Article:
I’m reprinting a report from Krav Maga Worldwide about the passing of a friend to many us – Kokushi Matsumoto.
I had the opportunity to meet and train with Koko, as some of us called him, most memorably during a weeklong force training session. He was an exceptional Krav Maga practitioner and an even better person. Please see the message below from the hearts of those that knew him at KMWHQ.
It’s with a heavy heart that we write to inform you of the unexpected passing of our dear friend, Kokushi Matsumoto, who suffered a heart attack on January 2.
It’s rare that we encounter someone as magnetic as Kokushi, and when we do, we want to be around that person all the time. Kokushi’s draw stemmed not just from his amazing Krav Maga skills (although he was one of the most amazing practitioners we’ve ever seen), not just from his teaching ability (although his passion guided numerous people to devote their lives to training and teaching), but from his unyielding positivity and kindness.
Often in these unfortunate letters, we write of a person’s accomplishments as a means to give some sense of who that person was. And while Kokushi had trained to play professional soccer in Brazil, became a world-class Krav Maga instructor, and popularized the self-defense system throughout Japan, all those accomplishments pale in comparison to who Kokushi actually was – one of the most humble and generous people we’ve had the privilege to meet, let alone call our friend.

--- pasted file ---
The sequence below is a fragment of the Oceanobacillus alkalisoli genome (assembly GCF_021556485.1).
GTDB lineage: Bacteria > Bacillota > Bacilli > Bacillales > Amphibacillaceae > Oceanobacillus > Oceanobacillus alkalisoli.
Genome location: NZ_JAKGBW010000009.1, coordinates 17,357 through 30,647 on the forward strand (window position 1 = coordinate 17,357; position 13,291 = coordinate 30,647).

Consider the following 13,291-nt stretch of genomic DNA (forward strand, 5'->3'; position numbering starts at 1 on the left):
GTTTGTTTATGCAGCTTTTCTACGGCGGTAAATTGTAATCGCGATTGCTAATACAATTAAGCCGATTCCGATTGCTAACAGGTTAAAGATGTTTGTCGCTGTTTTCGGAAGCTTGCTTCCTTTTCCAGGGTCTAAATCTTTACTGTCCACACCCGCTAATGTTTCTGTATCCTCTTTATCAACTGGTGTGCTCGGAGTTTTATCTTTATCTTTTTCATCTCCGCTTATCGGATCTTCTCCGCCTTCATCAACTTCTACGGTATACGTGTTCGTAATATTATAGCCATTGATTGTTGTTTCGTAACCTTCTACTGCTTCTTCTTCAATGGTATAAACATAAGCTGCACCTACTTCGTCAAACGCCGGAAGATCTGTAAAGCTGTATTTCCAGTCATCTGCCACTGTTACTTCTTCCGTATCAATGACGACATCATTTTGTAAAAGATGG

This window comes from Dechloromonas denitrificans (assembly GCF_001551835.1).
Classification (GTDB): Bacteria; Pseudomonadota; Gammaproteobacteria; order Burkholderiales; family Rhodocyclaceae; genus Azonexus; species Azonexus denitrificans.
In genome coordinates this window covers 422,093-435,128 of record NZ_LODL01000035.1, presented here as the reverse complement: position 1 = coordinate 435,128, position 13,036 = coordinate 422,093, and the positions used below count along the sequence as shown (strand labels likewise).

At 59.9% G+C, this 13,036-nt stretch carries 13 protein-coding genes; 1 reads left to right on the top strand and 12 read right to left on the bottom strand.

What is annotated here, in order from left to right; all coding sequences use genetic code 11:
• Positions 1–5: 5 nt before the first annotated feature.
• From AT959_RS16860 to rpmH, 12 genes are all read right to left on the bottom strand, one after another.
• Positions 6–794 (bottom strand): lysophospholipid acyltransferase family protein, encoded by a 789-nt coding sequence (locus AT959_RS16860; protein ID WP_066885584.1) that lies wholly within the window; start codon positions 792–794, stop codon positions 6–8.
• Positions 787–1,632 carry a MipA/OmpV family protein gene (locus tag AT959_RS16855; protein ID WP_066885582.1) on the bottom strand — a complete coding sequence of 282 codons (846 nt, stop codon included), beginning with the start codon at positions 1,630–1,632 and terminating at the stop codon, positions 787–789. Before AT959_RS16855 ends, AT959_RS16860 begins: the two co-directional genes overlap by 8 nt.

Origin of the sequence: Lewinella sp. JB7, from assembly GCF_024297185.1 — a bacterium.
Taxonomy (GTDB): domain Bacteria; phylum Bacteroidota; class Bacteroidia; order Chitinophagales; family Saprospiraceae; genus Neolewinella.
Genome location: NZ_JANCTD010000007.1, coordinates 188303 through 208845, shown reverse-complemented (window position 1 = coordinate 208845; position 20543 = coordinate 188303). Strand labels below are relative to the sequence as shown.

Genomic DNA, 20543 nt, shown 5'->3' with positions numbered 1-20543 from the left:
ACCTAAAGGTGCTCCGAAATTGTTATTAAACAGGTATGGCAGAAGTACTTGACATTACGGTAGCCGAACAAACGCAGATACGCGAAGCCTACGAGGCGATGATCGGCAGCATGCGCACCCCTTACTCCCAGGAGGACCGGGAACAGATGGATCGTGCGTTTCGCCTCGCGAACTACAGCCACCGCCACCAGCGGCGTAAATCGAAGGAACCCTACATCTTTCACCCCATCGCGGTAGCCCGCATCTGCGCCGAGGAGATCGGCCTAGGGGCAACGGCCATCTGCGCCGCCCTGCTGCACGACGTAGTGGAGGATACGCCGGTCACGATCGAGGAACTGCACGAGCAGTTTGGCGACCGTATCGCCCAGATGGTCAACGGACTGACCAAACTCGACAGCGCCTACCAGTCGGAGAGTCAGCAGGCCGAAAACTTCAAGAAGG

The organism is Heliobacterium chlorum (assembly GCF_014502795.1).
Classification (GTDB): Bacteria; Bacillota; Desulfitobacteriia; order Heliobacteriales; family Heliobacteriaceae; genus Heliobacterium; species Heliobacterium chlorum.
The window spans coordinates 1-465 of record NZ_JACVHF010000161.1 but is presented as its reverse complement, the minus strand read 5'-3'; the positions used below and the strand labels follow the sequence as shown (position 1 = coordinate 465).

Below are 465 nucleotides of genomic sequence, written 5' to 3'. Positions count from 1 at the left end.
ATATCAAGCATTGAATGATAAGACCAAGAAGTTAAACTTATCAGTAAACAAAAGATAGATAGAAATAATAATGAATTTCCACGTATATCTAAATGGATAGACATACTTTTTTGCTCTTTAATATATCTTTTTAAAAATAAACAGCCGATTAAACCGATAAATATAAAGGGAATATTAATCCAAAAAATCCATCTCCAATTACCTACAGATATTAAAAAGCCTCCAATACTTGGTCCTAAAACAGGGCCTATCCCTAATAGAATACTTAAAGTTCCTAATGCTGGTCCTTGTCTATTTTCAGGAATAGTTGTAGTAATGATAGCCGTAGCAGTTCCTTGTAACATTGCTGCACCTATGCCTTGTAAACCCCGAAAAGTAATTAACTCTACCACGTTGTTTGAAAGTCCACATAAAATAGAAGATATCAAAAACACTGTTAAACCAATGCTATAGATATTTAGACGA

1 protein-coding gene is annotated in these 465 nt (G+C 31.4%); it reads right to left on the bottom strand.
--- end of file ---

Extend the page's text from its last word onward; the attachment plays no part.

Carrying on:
We’ll miss you, Kokushi.
Dana Ben Kaplan
I just heard about this, as I was preparing to send an Instructor to train with Kokushi. We’d always exchange emails before I would send a student to train with him who was traveling from San Diego to Japan, and he was always kind enough to remind me that I was his original Instructor and that he would never forget that he started with Krav Maga San Diego…. that was Kokushi, always very respectful and honest. In 2001, I took he and another Instructor on a training trip, first to Israel, and then the three of us went to Finland. We got to know each other better of course on that trip, then again in Poland in 2002. When he was a young, new Krav Maga student, and going to school in San Diego, he was very quiet, and asked to speak to me privately; I was kind of surprised when he told me that he wanted to become an Instructor. I found out then that Kokushi was dedicated to learning to be the best, and we would talk about his performance after he returned from traveling and training with other Krav Maga groups. When he’d come to Southern California from Japan, we would try to meet up, and through all these years he always remained consistent in his demeanor and attitude (and appearance). Everyone that I’ve known in the Krav Maga world who knew him had great respect for him. I’m very shocked, this doesn’t seem like it can be real.